Tag Archives: Paul Verhoeven


(when translated means hunks) is a coming of age story directed by the notorious Paul Verhoeven a few years prior to his entrance into the American film scene with Robocop. Following three friends – Reen (Hans van Tongeren), Hans (Maarten Spanjer), and Eef (Toon Agterberg) – from a small town in The Netherlands, Spetters explores both the world of motocross and finding out who one really is. It’s also a film filled with much sexuality and a good deal of homoeroticism. I’d never seen any of Verhoeven’s Dutch films before and after watching Spetters I can see not only why he made it to America (he can direct an interesting and visually striking film) and why he’s such a controversial director.
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Where does one begin with Showgirls? It’s a high budget NC-17 film directed by the excellent Dutch director Paul Verhoeven; it’s also been dubbed one of the worst films ever made, sweeping the Razzies in the mid-1990s (incidentally, Verhoeven showed up in person to collect his multiple, shameful trophies) and performing dismally at the box office. Considering America is struggling with the duality of hyper-sexuality and Puritanical sexual repressiveness it’s no wonder Showgirls was a critical and financial failure – Showgirls features nudity for at least half of the film and touches upon sexually explicit material (primarily orgasms) frequently. Showgirls’ protagonist Nomi (Elizabeth Berkley from Saved by the Bell) is a headstrong, highly sexualized woman who’s dealing with the realization that an entertainer becomes nothing more than a prostitute (especially in Las Vegas); Berkley is also a terrible actress. However, it’s her awful performance that really brings this film together. In essence, her overblown awfulness sells, turning Showgirls from an erotic movie into the best comedy of the 1990s.
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This week in my world…

Here’s my lazy man post for the day (since I’ve been writing my thesis for the most part and haven’t had time to write anything else). Normally when writing I loathe a quiet room but I can’t really listen to music because it’s distracting; instead I throw on a movie that I’ve seen a million times and just let it run, maintaining a low drone in the background. Lately it’s been Blade Runner, a film I feel is one of the best science fiction films of the 20th century (followed only by Verhoeven’s science fiction trinity and possibly Escape From New York). While I’ve been paying little attention to the dialogue, the music by Vangelis is a great writing soundtrack. I know it’s hypocritical since I don’t like listening to actual LP’s or CD’s while writing, but the music from Blade Runner is working very well.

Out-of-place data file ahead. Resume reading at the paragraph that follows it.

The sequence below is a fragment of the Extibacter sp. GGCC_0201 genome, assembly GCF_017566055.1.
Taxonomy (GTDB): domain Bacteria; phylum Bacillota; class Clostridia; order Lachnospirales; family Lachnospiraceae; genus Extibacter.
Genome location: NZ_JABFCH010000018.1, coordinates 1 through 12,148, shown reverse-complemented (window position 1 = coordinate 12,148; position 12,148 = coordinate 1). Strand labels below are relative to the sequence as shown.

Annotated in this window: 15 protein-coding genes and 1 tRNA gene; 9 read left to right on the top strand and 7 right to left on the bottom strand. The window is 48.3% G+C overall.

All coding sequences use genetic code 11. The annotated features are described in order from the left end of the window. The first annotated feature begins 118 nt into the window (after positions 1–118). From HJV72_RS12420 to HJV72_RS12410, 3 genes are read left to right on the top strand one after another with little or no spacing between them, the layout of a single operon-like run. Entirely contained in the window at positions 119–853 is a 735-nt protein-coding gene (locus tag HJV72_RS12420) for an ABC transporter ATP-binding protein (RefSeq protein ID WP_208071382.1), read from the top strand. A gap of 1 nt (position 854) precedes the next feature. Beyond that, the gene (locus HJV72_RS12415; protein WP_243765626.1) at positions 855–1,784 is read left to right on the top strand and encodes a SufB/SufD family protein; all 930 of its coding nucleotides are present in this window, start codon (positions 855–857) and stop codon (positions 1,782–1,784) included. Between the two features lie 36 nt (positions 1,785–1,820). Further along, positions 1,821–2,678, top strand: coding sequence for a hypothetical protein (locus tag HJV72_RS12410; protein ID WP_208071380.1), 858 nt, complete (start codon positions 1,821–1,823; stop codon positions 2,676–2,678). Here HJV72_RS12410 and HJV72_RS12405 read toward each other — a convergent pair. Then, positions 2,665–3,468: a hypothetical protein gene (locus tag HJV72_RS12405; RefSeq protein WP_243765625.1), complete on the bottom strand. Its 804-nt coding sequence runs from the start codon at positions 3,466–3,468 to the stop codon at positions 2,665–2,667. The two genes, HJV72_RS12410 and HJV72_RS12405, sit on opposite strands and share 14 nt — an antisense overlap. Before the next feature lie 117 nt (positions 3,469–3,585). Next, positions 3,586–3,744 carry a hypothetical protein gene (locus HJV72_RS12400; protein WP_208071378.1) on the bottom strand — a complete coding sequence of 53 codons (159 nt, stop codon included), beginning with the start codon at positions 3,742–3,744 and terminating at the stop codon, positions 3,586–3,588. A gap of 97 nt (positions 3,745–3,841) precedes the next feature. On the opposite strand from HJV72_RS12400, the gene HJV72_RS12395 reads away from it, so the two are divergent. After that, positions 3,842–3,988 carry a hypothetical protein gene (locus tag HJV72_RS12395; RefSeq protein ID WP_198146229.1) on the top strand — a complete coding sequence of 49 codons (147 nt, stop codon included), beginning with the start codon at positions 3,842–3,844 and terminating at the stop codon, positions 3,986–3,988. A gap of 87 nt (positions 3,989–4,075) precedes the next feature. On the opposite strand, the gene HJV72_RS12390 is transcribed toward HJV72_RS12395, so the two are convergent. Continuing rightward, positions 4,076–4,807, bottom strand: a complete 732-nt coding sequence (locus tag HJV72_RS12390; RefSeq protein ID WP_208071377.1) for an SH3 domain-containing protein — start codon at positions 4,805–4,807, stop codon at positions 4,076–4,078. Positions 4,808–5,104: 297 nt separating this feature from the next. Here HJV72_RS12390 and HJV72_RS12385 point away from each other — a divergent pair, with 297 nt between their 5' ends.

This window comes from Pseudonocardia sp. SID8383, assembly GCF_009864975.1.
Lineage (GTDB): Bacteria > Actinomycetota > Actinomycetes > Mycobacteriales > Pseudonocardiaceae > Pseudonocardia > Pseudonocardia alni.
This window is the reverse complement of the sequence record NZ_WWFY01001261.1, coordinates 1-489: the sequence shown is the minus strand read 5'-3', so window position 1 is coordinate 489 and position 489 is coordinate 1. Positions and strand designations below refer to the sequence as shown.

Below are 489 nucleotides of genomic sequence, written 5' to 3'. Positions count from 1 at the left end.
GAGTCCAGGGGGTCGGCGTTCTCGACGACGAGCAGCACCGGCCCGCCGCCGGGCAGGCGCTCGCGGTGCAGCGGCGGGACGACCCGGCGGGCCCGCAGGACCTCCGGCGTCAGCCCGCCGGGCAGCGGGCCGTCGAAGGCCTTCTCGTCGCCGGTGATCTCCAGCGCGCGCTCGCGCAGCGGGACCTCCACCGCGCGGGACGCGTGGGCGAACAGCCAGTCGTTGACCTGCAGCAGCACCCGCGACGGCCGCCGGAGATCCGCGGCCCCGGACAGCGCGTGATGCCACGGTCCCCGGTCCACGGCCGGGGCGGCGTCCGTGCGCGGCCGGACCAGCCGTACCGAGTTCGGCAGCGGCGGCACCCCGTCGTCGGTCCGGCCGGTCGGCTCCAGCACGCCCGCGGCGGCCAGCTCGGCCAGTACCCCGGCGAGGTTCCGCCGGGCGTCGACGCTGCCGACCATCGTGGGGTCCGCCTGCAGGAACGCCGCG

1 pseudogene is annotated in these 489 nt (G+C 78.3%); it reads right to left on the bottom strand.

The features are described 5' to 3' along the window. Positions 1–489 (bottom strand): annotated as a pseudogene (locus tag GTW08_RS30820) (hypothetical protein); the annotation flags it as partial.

In honor of Vangelis’ contribution to my academic progress, here’s my favorite part of his score. Enjoy and have a good weekend.

By the way, if you live in the Orlando area come and check out my bands this weekend and on next Wednesday. The information is below:

Saturday, March 19, 2011: New Man with The Wonderers at Devaney’s Pub. Corner of Goldenrod and University in Winter Park, Florida. Show starts at 10pm and is free to anybody 21 and up.

Wednesday, March 23, 2001: Weedeater with Zoroaster, Junior Bruce, and Sterile Prophet at Backbooth. On Pine Street right off Orange in downtown Orlando. Show starts at 8pm and is open to anybody 18 and up. $10 in advance/$12 day of show.

Robocop Statue

I know this is a lazy post but I just celebrated my 100th post with an exploration of The Devil’s Rejects (which few people have read so far) and I’m really busy writing a thesis. However, in celebration of my paltry contribution to academia I am posting an article from Slate about the topic of my thesis: Paul Verhoeven. Apparently a giant statue of Robocop is going up in Detroit, much to my amusement, and some are happy about it; others aren’t. Enjoy the article and expect another post later this week. Thanks.

Detroit Needs Robocop

Now more than ever. Why a proposed statue of the tragic hero is a good idea for the Motor City.

By Patrick Cassels
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I was listening to Talk of the Nation this afternoon and the topic was the privatization of prisons. I didn’t hear the whole program, but what fascinated me was how corporations entering this venture pull profits. For example, if an inmate requires medical assistance (dispensing medication, etc.), they’re charged a fee – around $12 a day. If they can’t pay it, they’re billed for it and expected to recompense the prison after their release. In a state operated prison this doesn’t happen; the burden falls on the taxpayer. I’m sure an argument for a private prison system is thought out and coming from a sincere place (at least in regards to the general population and not corporations), but it seems dangerous. Corporations are insane. The documentary The Corporations is a prime example: by implementing psychoanalytic techniques, the documentary finds a corporation embodies all the traits inherent in a psychopathic personality – at least those found in the DSM-IV.
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